So I’ve mentioned in a few posts about me looking for a new place to move into. I have no experience in deciding if a home is in good shape or not. After getting approved for the duplex I thought everything was going to be smooth sailing from here on out. I guess I was naïve to think that if someone was going to rent out a property they would make sure everything was in working order before they allowed someone to live in it. Luckily for me, my girlfriend’s parents happened to come up and visit us the weekend before we signed the lease.
Her father deals in real estate so he has all the experience I’m lacking. When we walked into the duplex he immediately started combing through everything. As he went through the places we made a list of over 15 problems that needed to be fixed before we could move it. Some were minor, like one of the electrical outlets was missing a cover. Then we found some major issues, like where the plumbing in the bathroom leaks into the wall. I would like to give the owners of this property the benefit of doubt that maybe they didn’t notice the leaks (but I’m sure they had). The things that really blew my mind were the tricks the landlords had used to hide major issues. For instance, instead of replacing the bathtub they decided to paint it. Well it looks ok at first, but after a while the paint peels away (sneaky, sneaky). Also, they painted the ceiling to make it look nicer; however, to cut costs they didn’t use primer and the whole ceiling was starting to peel off. After seeing what type of people we were dealing with, I knew we couldn’t move in.
I wrote this blog post because I want to pass on the lessons I’ve learned to others so you don’t make the same mistake I almost made. Here are the main things:
1) Take Your Time And Look Through EVERYTHING– When we first found this place the only thing we looked at was the floor plan. It’s so important to look at all the little things to make sure everything works. Check things like the toilet, the shower, the fridge, the stove, the furnace/water heater, the air vents/filter, and especially look for water damage.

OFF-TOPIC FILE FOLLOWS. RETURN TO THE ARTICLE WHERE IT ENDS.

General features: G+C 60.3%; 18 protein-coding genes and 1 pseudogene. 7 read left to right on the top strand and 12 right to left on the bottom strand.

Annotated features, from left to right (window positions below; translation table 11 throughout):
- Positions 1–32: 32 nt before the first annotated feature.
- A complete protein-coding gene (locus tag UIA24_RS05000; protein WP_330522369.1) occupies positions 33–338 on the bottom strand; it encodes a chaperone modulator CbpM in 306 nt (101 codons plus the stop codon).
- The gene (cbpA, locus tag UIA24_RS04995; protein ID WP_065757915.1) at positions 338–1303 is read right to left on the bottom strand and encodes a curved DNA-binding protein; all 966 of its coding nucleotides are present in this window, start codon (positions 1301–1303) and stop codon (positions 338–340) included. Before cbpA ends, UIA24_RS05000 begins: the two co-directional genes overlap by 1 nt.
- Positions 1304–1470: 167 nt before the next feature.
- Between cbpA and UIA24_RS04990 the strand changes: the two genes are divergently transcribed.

2) Don’t Be Shy, Talk To The Neighbors– We talked to the guy living next door to the duplex, and he filled us in on some very important information. He told us the roofers that built the roofs in this neighborhood were cut rate and did a terrible job. We also found out that the area was really windy and the siding of the houses tends to fly off. We wouldn’t have known about any of this if we hadn’t been open to chatting with the neighbors.
3) Never Trust the Landlord– It’s sad. The older I get the more I realize you can’t trust anyone (except a select few) when it comes to money. Never assume the landlord will have made sure everything is in working order before you move in.
4) Ask For Repairs Before You Sign The Lease– There are two main reasons it’s important to catch all these issues before you sign the lease. A) Their might be too many problems and you don’t even want to move in anymore (like in my case). B) You have way more leverage to get them to fix things before you’re already locked in to the lease. If you tell them you won’t move in until everything is fixed you will have a better chance at getting them to do it quickly.
5) Do All This Before You Fill Out The Application– We didn’t do a good job at checking the duplex before we filled out the application. If we had, we wouldn’t have wanted it and saved ourselves the non-refundable application fee.
Does anyone else have more advice for people that are looking to rent?
March 28, 2012 at 5:55 PM
Thanks for following me! I was looking for your e-mail contact. E-mail me at firstname.lastname@example.org. I working on a huge project to bring personal financial literacy into the marketplace. I am passionate about personal finance. I am writing a book called Super Parenting: Million Dollar Children by 18.
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March 28, 2012 at 6:09 PM
Well written, Chris! I am sorry you lost your application fee, but consider the lesson a paid seminar… .:-)
Jay The Baker
March 28, 2012 at 10:17 PM
Hi Chris, Thanks for visiting the PCA blog and liking the post on Abundance. I wish you success in finding a place to rent and in your field of finance. Be sure to check the area when it has rained as this will give you an idea of how the water will drain or build up. My Best, Jay
March 29, 2012 at 9:04 PM